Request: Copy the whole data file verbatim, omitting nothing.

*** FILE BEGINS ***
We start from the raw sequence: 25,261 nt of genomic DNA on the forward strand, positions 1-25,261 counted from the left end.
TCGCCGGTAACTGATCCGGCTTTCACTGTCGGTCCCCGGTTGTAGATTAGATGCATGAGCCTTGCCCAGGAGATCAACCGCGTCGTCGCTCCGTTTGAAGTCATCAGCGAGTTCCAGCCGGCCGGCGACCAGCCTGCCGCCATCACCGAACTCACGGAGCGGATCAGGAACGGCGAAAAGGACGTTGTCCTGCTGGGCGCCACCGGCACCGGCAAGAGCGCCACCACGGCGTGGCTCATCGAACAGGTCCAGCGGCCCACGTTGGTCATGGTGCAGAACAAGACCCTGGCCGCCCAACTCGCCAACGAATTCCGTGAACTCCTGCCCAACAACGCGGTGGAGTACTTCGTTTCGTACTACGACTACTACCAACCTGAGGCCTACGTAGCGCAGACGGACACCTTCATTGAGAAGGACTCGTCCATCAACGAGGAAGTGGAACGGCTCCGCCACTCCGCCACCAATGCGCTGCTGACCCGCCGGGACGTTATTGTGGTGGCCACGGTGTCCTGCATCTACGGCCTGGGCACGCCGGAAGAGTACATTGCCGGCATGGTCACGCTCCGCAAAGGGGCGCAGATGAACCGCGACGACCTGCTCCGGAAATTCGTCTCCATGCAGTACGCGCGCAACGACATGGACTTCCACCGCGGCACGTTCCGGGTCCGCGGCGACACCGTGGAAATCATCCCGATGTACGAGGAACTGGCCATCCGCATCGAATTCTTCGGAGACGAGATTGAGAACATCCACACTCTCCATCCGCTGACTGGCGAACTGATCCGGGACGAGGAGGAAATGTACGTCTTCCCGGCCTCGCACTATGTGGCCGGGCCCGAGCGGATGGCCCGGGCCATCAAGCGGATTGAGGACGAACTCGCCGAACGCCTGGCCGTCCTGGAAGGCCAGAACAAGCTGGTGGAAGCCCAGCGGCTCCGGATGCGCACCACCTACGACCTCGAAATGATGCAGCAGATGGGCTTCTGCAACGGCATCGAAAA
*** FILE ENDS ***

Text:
We start from the raw sequence: 25,261 nt of genomic DNA on the forward strand, positions 1-25,261 counted from the left end.
TCGCCGGTAACTGATCCGGCTTTCACTGTCGGTCCCCGGTTGTAGATTAGATGCATGAGCCTTGCCCAGGAGATCAACCGCGTCGTCGCTCCGTTTGAAGTCATCAGCGAGTTCCAGCCGGCCGGCGACCAGCCTGCCGCCATCACCGAACTCACGGAGCGGATCAGGAACGGCGAAAAGGACGTTGTCCTGCTGGGCGCCACCGGCACCGGCAAGAGCGCCACCACGGCGTGGCTCATCGAACAGGTCCAGCGGCCCACGTTGGTCATGGTGCAGAACAAGACCCTGGCCGCCCAACTCGCCAACGAATTCCGTGAACTCCTGCCCAACAACGCGGTGGAGTACTTCGTTTCGTACTACGACTACTACCAACCTGAGGCCTACGTAGCGCAGACGGACACCTTCATTGAGAAGGACTCGTCCATCAACGAGGAAGTGGAACGGCTCCGCCACTCCGCCACCAATGCGCTGCTGACCCGCCGGGACGTTATTGTGGTGGCCACGGTGTCCTGCATCTACGGCCTGGGCACGCCGGAAGAGTACATTGCCGGCATGGTCACGCTCCGCAAAGGGGCGCAGATGAACCGCGACGACCTGCTCCGGAAATTCGTCTCCATGCAGTACGCGCGCAACGACATGGACTTCCACCGCGGCACGTTCCGGGTCCGCGGCGACACCGTGGAAATCATCCCGATGTACGAGGAACTGGCCATCCGCATCGAATTCTTCGGAGACGAGATTGAGAACATCCACACTCTCCATCCGCTGACTGGCGAACTGATCCGGGACGAGGAGGAAATGTACGTCTTCCCGGCCTCGCACTATGTGGCCGGGCCCGAGCGGATGGCCCGGGCCATCAAGCGGATTGAGGACGAACTCGCCGAACGCCTGGCCGTCCTGGAAGGCCAGAACAAGCTGGTGGAAGCCCAGCGGCTCCGGATGCGCACCACCTACGACCTCGAAATGATGCAGCAGATGGGCTTCTGCAACGGCATCGAAAA